Never Give up! Separate Surnames
Never lose hope! ~ The optional surname debate in Japan~
Wouldn’t it be great if married couples could choose whether they wanted to share a surname or keep their respective surnames as they wish?
While there are couples who prefer sharing the same surname, there are others who face obstacles in the workplace after changing their surname, or feel as if they had lost a part of who they are.
The government is pushing for both women in the workplace and marriage and childbirth. yet, how can Japanese women thrive in society when they aren’t afforded the basic right to keep their surname (and option available to their peers in other countries)?
Although this issue has been on the table for 30 years, and has been criticized by other countries and the UN as being discriminatory against women, Japan has done nothing so far to rectify the situation.
On December 16th 2015, Japan’s top court ruled that the current civil law requiring couples to adhere to a shared surname was constitutional and the court would not do anything to proactively change the situation. We were extremely disappointed with how the case ended, and trust was lost in the top court. The only viable option left is to demand parliament to engage in changing the law.
The “Optional surname system” will not force every couple to keep their respective surnames. If couples prefer shared names, that is allowed, and if they prefer separate names, that should also be allowed. It is merely increasing the availability of options to suit diverse lifestyles.
Under current law (civil code article 75) married couples must choose which person’s name to use, and must change accordingly. Many people experience inconveniences due to this requirement.
For example, although cases are few, sometimes the husband will change his name to his wife’s name. In a December 4th article in the Mainichi Newspaper, one such man describes his case, in which he had to change all legal documents to reflect his new surname. Subsequently, he had to change the name under which his company was registered, which cost tens of thousands of yen.Additionally, despite having several achievements in the business world, he felt that by changing his name (identity), he was back at the beginning, and in reality he said that there was some actual financial loss.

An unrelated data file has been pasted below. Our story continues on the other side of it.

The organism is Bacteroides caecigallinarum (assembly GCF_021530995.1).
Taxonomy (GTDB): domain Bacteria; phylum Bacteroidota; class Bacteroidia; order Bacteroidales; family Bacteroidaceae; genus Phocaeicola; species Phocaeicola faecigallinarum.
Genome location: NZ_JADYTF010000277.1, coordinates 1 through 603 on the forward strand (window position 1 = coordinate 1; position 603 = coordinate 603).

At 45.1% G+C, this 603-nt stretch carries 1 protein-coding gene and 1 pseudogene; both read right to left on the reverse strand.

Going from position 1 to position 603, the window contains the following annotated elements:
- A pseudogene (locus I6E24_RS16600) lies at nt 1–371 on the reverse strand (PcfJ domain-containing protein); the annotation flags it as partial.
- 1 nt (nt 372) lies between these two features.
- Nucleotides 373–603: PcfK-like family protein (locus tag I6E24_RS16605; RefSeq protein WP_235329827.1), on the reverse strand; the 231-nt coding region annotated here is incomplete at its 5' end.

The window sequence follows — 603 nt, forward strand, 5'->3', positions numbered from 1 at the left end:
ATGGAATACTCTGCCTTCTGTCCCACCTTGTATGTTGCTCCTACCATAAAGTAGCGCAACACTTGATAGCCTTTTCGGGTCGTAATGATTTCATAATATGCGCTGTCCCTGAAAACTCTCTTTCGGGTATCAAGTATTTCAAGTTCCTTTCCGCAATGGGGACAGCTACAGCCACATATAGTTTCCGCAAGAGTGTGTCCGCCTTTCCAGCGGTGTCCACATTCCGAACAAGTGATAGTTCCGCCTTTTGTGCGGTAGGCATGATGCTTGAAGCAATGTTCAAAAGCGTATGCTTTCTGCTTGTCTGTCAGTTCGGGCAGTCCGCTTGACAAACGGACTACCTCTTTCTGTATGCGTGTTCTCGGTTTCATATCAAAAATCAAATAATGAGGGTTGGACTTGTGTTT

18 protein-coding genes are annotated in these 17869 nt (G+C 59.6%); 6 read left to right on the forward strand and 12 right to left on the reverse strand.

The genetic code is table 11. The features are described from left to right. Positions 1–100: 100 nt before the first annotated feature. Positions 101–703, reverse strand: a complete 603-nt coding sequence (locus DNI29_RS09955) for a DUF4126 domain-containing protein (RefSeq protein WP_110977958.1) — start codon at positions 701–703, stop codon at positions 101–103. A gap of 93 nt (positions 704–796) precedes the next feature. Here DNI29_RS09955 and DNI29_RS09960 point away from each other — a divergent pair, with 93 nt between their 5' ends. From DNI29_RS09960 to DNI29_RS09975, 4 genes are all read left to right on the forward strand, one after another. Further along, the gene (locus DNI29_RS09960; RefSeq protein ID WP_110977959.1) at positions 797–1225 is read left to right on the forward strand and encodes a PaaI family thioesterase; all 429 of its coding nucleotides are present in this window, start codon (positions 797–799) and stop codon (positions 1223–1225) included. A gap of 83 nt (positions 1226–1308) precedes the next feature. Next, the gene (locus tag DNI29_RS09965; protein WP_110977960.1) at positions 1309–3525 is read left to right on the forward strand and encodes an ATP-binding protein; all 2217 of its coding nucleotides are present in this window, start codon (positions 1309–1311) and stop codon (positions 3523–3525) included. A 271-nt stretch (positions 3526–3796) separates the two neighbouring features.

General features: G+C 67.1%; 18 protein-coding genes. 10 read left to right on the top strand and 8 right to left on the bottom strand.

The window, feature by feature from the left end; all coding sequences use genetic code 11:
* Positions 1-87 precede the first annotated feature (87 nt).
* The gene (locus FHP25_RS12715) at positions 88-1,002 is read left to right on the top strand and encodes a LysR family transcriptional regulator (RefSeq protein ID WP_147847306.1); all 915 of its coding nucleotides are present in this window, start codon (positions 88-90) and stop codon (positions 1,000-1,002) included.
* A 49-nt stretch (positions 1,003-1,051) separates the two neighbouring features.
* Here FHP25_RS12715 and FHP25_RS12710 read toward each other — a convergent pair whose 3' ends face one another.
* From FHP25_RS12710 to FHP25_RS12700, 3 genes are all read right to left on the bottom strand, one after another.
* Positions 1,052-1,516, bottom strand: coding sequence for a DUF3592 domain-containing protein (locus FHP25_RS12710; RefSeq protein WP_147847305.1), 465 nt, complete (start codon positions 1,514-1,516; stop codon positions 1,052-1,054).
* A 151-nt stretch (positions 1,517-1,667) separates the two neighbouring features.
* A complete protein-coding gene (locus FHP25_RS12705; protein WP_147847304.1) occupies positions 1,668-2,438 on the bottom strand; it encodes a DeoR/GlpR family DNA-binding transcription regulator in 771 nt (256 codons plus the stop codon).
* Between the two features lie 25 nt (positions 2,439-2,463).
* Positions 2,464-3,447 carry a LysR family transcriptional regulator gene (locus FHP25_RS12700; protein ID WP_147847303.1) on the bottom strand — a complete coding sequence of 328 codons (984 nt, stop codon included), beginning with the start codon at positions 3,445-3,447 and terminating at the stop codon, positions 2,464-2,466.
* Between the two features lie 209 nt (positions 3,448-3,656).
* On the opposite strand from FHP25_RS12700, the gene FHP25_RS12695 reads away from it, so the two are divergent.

Many people have said that no matter how much they loved their partner, changing their surname left them feeling as if they were no longer themselves, and felt a sense of loss.
World famous tennis player, Kimiko Date-Krumm talks about her experience after changing her name to Kimiko Krumm upon getting married. Since childhood, she admired the idea of changing her name to her partner’s. At first, if was new and exciting to be called by her new last name. But after a while, the excitement waned, and she was overcome by an unexpected sense of loss.
The name “Date” was one she had built her career on, one with which she rose to fame as she became a noted and eventually world renowned tennis player. The name was finally recognized after years of hard work, and she was attached to it, but had let it go.
Even among the members of Tomorrow Girls Troop, there were those of us that felt this loss of prior achievements due to the name change. One has said,”even just the process of changing the name for a bank account or credit card made me feel as if myself until now had been erased. Marriage should be a joyful beginning, but my heart felt heavy and I could not help the tears coming out.” Although there are different degrees of grief felt between individuals, many women feel similar emotions in these situations.
There are those who make the claim that having separate surnames will weaken the familial bond, but even with the current requirement of sharing a name, one in three Japanese couples get a divorce, and there is no concrete evidence of children in other countries feel anxiety over their parents having separate surnames, or families being broken over this issue.
Moreover, as repeatedly states, this is not about forcing separate names on all couples. Those opposed to it can continue sharing their names as they wish. Opening up the option to keep respective surnames is a system that respects diverse lifestyles and families, and would eliminate the unnecessary social disadvantage, and alleviate the emotional burden.
We believe that having the option to keep surnames is imperative to making Japan a more comfortable and livable society for all.
In order to influence the parliament to make these necessary changes, we must make our voices be heard. “Public opinion” is composed of our individual voices coming together.
Let’s continue to raise our voices to make optional surnames a reality!